#include <stdio.h>

int add(int a, int b){
   int rc;
   int carry;
   rc = a ^ b; 
   carry = (a & b) << 1;
   if (rc & carry) 
      return add(rc, carry);
   else
      return rc ^ carry; 
}

int sub(int a, int b){
   return add(a, add(~b, 1)); 
}

int div( int D, int Q )
{
/* lets do only positive and then
 * add the sign at the end
 * inversion needs to be performed only for +Q/-D or -Q/+D
 */
   int result=0;
   int sign=0;
   if( D < 0 ) {
      D=sub(0,D);
      if( Q<0 )
         Q=sub(0,Q);
      else
         sign=1;
   } else {
      if( Q<0 ) {
         Q=sub(0,Q);
         sign=1;
      } 
   }
   while(D>=Q) {
      D = sub( D, Q );
      result++;
   }
/*
* Apply sign
*/
   if( sign )
      result = sub(0,result);
   return result;
}

int main( int argc, char ** argv ) 
{
    printf( "2 plus 3=%d\n", add(2,3) );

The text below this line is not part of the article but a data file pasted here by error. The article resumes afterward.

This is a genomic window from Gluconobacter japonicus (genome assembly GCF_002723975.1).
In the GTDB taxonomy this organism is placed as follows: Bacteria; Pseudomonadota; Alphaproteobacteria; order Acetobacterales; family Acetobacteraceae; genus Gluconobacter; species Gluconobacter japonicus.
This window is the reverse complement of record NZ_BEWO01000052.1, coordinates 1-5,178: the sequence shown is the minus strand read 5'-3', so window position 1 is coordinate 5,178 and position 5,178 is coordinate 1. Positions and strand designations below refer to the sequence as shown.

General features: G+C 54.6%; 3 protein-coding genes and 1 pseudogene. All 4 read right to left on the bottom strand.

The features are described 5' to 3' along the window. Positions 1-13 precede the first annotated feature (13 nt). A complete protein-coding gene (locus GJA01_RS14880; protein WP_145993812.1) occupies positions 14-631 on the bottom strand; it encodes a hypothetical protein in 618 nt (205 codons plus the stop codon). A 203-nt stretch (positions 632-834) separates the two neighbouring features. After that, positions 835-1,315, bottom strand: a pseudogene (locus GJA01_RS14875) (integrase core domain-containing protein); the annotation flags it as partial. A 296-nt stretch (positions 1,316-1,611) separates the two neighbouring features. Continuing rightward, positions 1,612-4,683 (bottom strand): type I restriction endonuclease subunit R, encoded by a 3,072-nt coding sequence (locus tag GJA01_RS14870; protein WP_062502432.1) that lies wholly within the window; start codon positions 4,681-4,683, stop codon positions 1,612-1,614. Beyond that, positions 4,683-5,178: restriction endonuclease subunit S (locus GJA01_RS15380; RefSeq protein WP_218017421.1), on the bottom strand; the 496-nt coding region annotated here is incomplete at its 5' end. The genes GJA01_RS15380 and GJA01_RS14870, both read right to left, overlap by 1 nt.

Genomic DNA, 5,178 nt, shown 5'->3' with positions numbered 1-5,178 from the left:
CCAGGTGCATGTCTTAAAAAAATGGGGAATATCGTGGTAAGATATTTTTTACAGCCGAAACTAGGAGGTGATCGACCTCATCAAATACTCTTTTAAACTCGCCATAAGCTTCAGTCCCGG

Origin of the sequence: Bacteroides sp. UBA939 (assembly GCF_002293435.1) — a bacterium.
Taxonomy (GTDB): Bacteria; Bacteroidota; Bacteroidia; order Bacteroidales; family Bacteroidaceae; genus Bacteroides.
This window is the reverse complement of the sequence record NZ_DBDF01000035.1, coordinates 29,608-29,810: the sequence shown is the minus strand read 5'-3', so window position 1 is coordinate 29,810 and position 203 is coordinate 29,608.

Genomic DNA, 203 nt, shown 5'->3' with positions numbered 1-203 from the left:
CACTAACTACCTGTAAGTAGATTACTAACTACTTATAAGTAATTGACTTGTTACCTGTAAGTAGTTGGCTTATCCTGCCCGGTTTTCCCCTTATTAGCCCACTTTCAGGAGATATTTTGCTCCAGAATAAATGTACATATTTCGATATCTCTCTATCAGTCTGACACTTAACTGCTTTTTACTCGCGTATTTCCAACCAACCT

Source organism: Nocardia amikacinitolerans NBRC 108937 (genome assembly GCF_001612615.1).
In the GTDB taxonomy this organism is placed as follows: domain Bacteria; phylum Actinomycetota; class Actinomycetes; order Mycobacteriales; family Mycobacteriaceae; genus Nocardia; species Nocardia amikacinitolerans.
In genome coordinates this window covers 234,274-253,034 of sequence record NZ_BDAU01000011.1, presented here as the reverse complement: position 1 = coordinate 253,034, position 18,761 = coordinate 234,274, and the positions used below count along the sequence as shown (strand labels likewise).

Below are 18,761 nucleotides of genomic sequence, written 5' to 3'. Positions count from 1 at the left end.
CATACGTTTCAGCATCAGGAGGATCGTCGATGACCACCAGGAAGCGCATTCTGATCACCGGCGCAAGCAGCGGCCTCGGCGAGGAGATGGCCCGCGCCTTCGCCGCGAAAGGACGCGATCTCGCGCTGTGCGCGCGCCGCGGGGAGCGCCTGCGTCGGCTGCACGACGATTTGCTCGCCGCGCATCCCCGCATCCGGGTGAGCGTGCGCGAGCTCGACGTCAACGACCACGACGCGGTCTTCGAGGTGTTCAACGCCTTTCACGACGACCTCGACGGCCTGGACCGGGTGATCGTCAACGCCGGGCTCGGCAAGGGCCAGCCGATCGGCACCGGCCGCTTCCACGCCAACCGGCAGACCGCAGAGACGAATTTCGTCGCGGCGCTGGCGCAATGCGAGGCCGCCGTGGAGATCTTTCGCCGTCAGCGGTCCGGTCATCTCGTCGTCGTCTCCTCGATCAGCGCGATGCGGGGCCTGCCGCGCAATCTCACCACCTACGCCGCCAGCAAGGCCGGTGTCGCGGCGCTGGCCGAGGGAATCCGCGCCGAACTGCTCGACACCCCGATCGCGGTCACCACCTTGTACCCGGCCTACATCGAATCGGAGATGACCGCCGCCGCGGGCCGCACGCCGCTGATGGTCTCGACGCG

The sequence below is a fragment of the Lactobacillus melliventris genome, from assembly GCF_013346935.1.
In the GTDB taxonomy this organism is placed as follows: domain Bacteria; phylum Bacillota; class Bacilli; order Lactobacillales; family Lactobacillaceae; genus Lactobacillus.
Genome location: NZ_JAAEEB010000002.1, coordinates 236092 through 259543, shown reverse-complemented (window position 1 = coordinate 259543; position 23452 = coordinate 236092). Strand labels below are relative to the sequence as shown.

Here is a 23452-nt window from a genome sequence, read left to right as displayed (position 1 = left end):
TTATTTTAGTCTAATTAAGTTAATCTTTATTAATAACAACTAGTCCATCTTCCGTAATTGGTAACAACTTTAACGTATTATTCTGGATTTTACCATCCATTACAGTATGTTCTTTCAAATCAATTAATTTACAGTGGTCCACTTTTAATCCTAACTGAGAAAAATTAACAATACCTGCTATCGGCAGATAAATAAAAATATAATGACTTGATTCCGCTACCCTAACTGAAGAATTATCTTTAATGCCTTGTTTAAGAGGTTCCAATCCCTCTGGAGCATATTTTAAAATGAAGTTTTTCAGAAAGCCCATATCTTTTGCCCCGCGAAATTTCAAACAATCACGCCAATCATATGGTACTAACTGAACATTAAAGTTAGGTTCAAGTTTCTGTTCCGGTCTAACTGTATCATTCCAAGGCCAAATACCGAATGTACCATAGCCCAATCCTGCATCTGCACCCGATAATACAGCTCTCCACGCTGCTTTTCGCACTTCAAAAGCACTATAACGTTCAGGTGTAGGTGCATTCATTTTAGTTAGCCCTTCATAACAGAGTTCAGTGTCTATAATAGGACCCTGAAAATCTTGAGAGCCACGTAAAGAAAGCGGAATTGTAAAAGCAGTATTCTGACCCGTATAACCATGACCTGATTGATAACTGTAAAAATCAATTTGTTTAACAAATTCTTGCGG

printf( "22 div 3=%d\n", div(22,3) );
    printf( "-22 div 3=%d\n", div(-22,3) );
    printf( "-22 div -3=%d\n", div(-22,-3) );
    printf( "22 div 03=%d\n", div(22,-3) );
    return 0;
}

As someone says... first make this work. Note that algorithm should work for negative Q...

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Here it is in Python with, basically, string comparisons and a state machine.

def divide_by_3(input):
  to_do = {}
  enque_index = 0
  zero_to_9 = (0, 1, 2, 3, 4, 5, 6, 7, 8, 9)
  leave_over = 0
  for left_over in (0, 1, 2):
    for digit in zero_to_9:
      # left_over, digit => enque, leave_over
      to_do[(left_over, digit)] = (zero_to_9[enque_index], leave_over)
      if leave_over == 0:
        leave_over = 1
      elif leave_over == 1:
        leave_over = 2
      elif leave_over == 2 and enque_index != 9:
        leave_over = 0
        enque_index = (1, 2, 3, 4, 5, 6, 7, 8, 9)[enque_index]
  answer_q = []
  left_over = 0
  digits = list(str(input))
  if digits[0] == "-":
    answer_q.append("-")
  digits = digits[1:]
  for digit in digits:
    enque, left_over = to_do[(left_over, int(digit))]
    if enque or len(answer_q):
      answer_q.append(enque)